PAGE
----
Comedian delights audience with college humor

Comedian Adam Mamawala’s show had both students and their parents rocking with laughter. The Feb. 25 show was one of the events for Dad’s Weekend.

According to his website, Mamawala won the title of “The King of Campus Comedy” at the New Jersey Comedy Festival in 2007.

He has performed stand-up for the past five years.

Mamawala has performed at more than 35 colleges in 15 states in the 2010-11 school year.

Mamawala’s skill with college humor was evident in the amount of laughter and applause he got from the audience.

“I didn’t know who the guy was so I wasn’t expecting much at all,” sophomore Hayley Steele said. “I thought I might laugh a little, but afterward, the guy was so funny I wished he could have stayed on stage a few more hours.”

His show explored themes like racial stereotypes, making jokes about everything from racist people to ridiculous Indian first names. Mamawala also did an impression of President Obama that had the audience gasping for breath.

“President Obama has the incredible ability to make everything he says sound really important,” Mamawala said.

He proved his point by reciting the opening lines of Dr. Seuss’s “One Fish, Two Fish, Red Fish, Blue Fish” in an imitation of President Obama’s voice.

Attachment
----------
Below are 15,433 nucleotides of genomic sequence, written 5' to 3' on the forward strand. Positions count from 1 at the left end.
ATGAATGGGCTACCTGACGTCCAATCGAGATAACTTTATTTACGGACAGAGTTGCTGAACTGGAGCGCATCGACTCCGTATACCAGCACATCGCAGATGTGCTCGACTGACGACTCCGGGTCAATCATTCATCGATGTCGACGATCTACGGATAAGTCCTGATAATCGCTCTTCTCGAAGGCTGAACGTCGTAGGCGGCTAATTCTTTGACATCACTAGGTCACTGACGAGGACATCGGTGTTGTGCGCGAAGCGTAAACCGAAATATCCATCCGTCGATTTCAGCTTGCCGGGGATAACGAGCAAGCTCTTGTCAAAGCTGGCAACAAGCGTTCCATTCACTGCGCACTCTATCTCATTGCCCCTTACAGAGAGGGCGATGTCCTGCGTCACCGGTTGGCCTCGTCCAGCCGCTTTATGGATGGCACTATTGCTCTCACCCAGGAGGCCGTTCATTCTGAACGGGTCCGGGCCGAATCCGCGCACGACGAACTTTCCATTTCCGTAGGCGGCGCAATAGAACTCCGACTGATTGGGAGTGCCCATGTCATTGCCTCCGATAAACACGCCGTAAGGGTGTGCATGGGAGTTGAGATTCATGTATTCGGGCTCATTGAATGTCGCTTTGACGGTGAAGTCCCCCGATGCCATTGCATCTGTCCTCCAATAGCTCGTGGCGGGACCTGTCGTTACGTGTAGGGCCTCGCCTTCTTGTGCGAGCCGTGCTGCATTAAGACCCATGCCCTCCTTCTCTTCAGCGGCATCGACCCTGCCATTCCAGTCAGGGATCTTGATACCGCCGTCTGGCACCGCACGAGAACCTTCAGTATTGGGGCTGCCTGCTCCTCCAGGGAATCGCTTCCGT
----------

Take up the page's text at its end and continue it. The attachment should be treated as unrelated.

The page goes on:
Mamawala also poked fun at the advance in technology and how it has changed the way kids interact with adults.

He told stories about children’s jokes that have been given new and entirely inappropriate endings.

He read aloud what he called “the most ridiculous text message ever sent,” even calling up a volunteer from the audience to prove that he was not making it up.

The comedian moved on to making fun of political correctness, homophobic people and stupid commercials. His jokes about stupid commercials extended to advertisements for Snuggies and selling gold for cash.

“My favorite routine was him impersonating Obama, especially the part where he read Snooki quotes. But my favorite joke was ‘A Harry Potter Snuggie is both a blanket and birth control,’” Steele said.

Mamawala told a story about one radio advertisement in particular that was so bad he said he couldn’t believe it had ever been written with serious intent to sell a car.

“I don’t even have a punch line, I’m just angry,” Mamawala said.

From there, Mamawala told jokes about odd things people do only when alone in a car and encounters with law enforcement.

Mamawala wrapped up his show with a story about how he once woke up at 5:30 a.m., laughing maniacally, typed something into his phone and went back to sleep. In the morning, he said he checked his phone to discover that he had written a joke about the movie “Inception.”

“I think it’s pretty amazing that I wrote an ‘Inception’ joke in my dream,” Mamawala said.

Sharon Gollery/
Culture editor
Sharon Gollery can be reached at


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